rotten

[ rot-n ]
/ ˈrɒt n /

adjective, rot·ten·er, rot·ten·est.

decomposing or decaying; putrid; tainted, foul, or bad-smelling.
corrupt or morally offensive.
wretchedly bad, unpleasant, or unsatisfactory; miserable: a rotten piece of work; a rotten day at the office.
contemptible; despicable: a rotten little liar; a rotten trick.
(of soil, rocks, etc.) soft, yielding, or friable as the result of decomposition.
Australian Slang. drunk.

Origin of rotten

1175–1225; Middle English roten < Old Norse rotinn, past participle of an unrecorded verb meaning “to rot”
Related formsrot·ten·ly, adverbrot·ten·ness, nounhalf-rot·ten, adjectiveun·rot·ten, adjective
Dictionary.com Unabridged Based on the Random House Unabridged Dictionary, © Random House, Inc. 2019

Examples from the Web for rotten

British Dictionary definitions for rotten

rotten

/ (ˈrɒtən) /

adjective

adverb informal

extremely; very muchmen fancy her rotten
Derived Formsrottenly, adverbrottenness, noun

Word Origin for rotten

C13: from Old Norse rottin; related to Old English rotian to rot 1
Collins English Dictionary - Complete & Unabridged 2012 Digital Edition © William Collins Sons & Co. Ltd. 1979, 1986 © HarperCollins Publishers 1998, 2000, 2003, 2005, 2006, 2007, 2009, 2012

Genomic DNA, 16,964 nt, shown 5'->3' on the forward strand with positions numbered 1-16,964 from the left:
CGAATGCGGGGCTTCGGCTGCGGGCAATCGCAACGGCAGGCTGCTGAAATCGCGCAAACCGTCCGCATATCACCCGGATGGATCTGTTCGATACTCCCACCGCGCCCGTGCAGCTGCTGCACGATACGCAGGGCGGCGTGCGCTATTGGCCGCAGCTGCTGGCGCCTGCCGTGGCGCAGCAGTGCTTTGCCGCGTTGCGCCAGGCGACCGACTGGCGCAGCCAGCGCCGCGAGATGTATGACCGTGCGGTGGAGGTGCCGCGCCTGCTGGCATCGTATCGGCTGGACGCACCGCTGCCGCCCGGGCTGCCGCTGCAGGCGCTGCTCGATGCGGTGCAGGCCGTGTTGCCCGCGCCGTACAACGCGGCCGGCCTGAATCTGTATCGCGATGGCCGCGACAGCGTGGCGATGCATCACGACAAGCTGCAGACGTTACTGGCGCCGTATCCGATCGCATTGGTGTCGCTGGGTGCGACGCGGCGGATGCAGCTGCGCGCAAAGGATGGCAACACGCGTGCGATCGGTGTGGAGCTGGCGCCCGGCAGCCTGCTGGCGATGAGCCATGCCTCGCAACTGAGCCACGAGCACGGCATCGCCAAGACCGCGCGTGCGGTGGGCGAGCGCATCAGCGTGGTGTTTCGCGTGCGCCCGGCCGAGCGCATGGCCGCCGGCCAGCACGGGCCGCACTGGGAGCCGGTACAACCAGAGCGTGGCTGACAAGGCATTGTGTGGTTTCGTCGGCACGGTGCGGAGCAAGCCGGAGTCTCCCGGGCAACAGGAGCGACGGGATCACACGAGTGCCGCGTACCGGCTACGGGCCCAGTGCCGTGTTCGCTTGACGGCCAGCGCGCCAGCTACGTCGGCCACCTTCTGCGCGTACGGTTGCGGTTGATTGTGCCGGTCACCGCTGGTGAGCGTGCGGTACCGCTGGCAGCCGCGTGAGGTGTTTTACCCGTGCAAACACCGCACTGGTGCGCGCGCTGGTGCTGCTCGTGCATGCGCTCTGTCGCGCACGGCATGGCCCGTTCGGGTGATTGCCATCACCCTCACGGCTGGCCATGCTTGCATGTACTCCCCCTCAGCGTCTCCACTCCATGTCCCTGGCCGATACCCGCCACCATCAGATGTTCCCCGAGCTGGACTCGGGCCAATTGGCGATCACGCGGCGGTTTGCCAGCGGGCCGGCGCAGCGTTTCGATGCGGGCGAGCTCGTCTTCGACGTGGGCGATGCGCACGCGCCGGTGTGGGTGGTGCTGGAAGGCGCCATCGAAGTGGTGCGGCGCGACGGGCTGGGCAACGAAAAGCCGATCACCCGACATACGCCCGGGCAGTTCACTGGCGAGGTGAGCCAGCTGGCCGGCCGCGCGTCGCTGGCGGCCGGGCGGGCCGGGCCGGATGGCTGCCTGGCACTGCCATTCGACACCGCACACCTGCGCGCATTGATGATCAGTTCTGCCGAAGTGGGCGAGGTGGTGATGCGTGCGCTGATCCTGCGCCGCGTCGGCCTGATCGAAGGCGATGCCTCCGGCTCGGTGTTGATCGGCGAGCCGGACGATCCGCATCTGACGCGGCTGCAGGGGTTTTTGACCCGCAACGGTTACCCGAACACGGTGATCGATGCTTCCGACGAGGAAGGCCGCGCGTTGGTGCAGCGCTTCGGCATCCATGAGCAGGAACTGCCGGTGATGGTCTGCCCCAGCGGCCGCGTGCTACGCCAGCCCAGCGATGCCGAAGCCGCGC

Word Origin and History for rotten

rotten


adj.

c.1300, from a Scandinavian source akin to Old Norse rotinn "decayed," past participle of verb related to rotna "to decay," from Proto-Germanic stem *rut- (see rot (v.)). Sense of "corrupt" is from late 14c.; weakened sense of "bad" first recorded 1881. Rotten apple is from a saying traced back to at least 1528: "For one rotten apple lytell and lytell putrifieth an whole heape." The Rotten Row in London and elsewhere probably is from a different word, but of uncertain origin.

Online Etymology Dictionary, © 2010 Douglas Harper